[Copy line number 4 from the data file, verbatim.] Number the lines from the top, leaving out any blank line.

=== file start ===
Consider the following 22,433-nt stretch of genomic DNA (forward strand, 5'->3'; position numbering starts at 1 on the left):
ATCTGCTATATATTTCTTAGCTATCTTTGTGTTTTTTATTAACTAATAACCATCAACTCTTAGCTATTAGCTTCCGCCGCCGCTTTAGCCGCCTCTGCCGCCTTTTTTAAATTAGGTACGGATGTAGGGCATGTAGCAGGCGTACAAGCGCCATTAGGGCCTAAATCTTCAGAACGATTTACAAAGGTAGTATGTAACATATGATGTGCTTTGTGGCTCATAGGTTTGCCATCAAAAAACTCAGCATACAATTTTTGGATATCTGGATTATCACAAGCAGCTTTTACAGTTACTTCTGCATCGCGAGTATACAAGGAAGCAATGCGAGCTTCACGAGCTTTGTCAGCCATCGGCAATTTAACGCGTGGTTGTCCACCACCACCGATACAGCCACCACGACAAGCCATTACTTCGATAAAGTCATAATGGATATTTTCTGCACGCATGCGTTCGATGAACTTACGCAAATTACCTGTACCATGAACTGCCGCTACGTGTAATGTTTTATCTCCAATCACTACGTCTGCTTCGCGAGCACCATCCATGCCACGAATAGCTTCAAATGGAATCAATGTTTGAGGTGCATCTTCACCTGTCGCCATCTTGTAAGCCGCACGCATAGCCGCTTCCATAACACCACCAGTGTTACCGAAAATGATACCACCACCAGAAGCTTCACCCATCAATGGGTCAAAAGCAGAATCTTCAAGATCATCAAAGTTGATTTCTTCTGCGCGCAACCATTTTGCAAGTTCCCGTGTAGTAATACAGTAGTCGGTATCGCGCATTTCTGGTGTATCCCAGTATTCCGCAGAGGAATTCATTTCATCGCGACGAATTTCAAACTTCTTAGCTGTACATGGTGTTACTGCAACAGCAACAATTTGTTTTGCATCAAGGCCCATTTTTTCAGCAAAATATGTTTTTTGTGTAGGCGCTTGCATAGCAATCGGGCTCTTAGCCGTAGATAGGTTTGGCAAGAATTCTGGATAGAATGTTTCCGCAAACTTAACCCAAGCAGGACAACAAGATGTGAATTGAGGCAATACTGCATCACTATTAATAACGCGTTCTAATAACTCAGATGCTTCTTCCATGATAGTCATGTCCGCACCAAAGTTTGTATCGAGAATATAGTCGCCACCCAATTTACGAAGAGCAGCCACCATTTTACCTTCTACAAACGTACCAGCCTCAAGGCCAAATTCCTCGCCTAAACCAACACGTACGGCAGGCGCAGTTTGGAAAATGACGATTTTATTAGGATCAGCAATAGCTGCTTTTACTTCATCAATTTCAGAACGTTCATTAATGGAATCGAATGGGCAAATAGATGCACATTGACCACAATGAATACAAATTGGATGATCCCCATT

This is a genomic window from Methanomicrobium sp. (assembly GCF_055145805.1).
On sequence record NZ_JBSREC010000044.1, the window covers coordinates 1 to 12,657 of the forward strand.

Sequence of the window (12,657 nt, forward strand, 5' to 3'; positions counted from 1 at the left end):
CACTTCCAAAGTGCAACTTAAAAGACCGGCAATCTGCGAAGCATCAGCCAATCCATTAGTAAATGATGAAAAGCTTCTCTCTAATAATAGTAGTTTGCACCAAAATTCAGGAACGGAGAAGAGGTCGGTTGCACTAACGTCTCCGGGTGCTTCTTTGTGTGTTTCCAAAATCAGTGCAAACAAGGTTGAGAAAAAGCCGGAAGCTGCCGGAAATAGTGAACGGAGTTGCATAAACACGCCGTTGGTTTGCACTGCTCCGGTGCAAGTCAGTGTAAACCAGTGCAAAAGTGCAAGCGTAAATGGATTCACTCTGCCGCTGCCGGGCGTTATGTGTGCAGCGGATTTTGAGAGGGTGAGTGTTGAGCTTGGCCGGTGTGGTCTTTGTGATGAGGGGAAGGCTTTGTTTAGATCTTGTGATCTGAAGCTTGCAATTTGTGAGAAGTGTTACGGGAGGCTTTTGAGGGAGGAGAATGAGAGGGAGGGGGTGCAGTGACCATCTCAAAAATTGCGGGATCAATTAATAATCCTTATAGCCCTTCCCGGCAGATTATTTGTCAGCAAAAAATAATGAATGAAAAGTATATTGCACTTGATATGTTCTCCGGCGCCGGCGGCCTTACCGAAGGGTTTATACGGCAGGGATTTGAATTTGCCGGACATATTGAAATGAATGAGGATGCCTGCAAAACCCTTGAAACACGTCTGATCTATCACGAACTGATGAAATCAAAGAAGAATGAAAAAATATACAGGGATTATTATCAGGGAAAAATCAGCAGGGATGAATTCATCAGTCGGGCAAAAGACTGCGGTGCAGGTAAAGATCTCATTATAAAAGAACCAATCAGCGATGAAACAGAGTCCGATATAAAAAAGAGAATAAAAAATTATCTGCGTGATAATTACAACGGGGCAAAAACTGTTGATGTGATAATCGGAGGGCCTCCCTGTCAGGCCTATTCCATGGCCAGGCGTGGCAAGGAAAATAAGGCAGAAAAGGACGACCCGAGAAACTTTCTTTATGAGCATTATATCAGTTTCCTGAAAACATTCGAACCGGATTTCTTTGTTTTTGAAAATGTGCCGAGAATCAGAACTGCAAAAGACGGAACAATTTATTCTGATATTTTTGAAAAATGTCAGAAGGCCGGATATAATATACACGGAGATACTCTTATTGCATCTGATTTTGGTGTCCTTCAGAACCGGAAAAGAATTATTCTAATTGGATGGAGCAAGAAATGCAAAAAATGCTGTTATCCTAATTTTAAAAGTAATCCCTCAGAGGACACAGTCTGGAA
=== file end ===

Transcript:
On sequence record NZ_JBSREC010000044.1, the window covers coordinates 1 to 12,657 of the forward strand.